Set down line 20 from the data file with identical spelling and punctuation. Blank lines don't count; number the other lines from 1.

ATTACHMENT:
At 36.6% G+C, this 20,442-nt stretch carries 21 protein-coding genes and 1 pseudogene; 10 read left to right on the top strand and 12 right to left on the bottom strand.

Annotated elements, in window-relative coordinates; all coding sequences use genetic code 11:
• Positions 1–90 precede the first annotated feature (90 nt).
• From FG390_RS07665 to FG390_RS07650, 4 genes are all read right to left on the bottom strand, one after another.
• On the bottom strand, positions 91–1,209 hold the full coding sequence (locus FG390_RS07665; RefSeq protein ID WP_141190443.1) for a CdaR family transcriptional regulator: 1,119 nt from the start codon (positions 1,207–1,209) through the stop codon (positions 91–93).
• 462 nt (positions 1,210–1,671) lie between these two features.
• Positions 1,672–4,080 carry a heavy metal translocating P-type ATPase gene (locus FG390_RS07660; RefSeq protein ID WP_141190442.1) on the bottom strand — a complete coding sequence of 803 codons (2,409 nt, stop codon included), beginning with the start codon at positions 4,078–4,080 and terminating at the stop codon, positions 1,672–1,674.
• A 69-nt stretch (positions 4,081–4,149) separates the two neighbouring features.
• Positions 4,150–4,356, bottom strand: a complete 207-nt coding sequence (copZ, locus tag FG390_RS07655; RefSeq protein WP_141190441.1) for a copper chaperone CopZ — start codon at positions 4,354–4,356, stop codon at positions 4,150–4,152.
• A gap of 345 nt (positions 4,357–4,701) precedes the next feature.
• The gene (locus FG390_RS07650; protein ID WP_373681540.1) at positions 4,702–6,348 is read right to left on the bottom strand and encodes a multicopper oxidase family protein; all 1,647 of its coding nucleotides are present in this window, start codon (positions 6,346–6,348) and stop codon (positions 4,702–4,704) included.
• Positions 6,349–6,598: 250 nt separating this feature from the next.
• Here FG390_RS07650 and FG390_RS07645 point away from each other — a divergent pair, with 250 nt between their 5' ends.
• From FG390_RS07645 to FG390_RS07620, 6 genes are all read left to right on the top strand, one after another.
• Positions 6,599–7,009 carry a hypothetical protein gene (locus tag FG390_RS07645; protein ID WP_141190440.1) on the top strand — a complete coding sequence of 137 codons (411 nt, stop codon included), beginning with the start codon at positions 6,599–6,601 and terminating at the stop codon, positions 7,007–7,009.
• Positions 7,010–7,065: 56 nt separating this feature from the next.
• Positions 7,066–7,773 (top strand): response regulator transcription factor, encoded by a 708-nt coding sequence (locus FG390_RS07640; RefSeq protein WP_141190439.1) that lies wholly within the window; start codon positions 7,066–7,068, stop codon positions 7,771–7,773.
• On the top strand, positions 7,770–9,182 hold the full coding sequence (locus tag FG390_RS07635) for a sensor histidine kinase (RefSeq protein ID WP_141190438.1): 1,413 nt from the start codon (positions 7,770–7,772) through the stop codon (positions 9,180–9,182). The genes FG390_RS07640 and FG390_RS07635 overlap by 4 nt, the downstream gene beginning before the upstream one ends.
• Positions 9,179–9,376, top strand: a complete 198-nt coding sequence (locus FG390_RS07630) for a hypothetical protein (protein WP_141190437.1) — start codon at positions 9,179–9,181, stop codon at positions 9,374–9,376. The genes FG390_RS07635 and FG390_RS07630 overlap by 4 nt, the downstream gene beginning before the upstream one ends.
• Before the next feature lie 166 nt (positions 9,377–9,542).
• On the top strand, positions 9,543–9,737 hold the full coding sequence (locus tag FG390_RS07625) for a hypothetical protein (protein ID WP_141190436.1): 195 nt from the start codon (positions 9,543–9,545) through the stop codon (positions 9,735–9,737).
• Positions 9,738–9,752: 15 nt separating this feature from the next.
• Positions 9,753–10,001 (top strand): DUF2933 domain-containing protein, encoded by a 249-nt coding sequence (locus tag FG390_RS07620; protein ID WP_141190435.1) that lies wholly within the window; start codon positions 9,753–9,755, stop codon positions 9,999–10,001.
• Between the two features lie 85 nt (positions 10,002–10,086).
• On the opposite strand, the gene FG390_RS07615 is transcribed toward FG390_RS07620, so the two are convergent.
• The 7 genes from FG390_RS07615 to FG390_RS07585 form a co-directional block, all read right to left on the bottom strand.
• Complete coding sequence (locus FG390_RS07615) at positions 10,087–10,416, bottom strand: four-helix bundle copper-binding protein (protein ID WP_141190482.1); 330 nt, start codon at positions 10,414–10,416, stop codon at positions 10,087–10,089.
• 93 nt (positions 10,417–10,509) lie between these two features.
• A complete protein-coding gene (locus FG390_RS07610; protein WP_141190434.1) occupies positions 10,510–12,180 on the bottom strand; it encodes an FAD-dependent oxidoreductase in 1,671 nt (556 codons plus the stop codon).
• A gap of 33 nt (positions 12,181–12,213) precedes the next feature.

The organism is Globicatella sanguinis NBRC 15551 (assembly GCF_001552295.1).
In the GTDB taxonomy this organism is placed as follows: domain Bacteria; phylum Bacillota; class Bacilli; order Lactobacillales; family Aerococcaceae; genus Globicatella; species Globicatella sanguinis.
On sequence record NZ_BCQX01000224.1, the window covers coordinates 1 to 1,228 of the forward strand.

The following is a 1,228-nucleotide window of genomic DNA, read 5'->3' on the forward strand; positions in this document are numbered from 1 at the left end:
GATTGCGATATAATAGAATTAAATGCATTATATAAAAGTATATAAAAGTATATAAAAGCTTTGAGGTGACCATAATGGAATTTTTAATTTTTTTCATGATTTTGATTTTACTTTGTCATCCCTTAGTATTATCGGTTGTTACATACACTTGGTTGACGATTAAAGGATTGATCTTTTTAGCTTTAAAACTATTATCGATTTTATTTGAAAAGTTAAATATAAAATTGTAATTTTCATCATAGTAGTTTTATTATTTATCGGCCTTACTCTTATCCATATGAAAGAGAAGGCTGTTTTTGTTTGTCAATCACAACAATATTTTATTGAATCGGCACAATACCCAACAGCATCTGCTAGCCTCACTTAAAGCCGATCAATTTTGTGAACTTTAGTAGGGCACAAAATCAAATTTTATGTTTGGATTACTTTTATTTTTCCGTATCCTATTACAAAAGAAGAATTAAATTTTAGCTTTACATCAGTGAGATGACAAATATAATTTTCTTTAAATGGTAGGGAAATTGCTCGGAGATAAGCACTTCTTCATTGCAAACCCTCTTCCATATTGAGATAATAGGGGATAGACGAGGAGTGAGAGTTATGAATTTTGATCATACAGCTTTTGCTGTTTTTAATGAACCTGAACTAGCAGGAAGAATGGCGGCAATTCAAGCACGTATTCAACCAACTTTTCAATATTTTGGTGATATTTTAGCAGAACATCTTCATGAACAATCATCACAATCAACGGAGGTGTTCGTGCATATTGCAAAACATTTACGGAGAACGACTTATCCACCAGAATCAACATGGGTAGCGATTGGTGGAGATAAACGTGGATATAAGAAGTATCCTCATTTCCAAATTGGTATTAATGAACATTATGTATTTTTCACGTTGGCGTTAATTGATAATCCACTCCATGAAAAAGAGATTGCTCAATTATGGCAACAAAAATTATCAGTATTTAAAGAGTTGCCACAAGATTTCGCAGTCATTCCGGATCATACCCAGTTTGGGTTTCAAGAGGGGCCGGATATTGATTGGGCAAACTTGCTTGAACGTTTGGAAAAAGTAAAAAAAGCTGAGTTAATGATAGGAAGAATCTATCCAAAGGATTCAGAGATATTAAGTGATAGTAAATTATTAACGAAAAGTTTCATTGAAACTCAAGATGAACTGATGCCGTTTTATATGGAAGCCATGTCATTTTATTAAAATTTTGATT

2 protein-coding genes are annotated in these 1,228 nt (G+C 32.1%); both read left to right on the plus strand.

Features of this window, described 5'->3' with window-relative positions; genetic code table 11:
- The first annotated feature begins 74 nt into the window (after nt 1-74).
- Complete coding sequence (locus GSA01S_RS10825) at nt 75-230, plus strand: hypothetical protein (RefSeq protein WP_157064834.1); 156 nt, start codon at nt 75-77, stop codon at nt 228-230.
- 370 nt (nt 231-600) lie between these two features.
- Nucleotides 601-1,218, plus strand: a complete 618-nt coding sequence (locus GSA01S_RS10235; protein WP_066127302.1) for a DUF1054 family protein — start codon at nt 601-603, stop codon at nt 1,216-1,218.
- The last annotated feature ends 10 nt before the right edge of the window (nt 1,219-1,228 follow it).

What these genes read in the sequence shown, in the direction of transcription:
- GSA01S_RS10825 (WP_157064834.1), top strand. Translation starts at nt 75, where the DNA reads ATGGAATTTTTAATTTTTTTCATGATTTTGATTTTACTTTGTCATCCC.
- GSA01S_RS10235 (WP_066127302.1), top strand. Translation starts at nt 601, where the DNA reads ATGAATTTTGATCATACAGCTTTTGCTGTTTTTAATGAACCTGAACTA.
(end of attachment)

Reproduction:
• Before the next feature lie 166 nt (positions 9,377–9,542).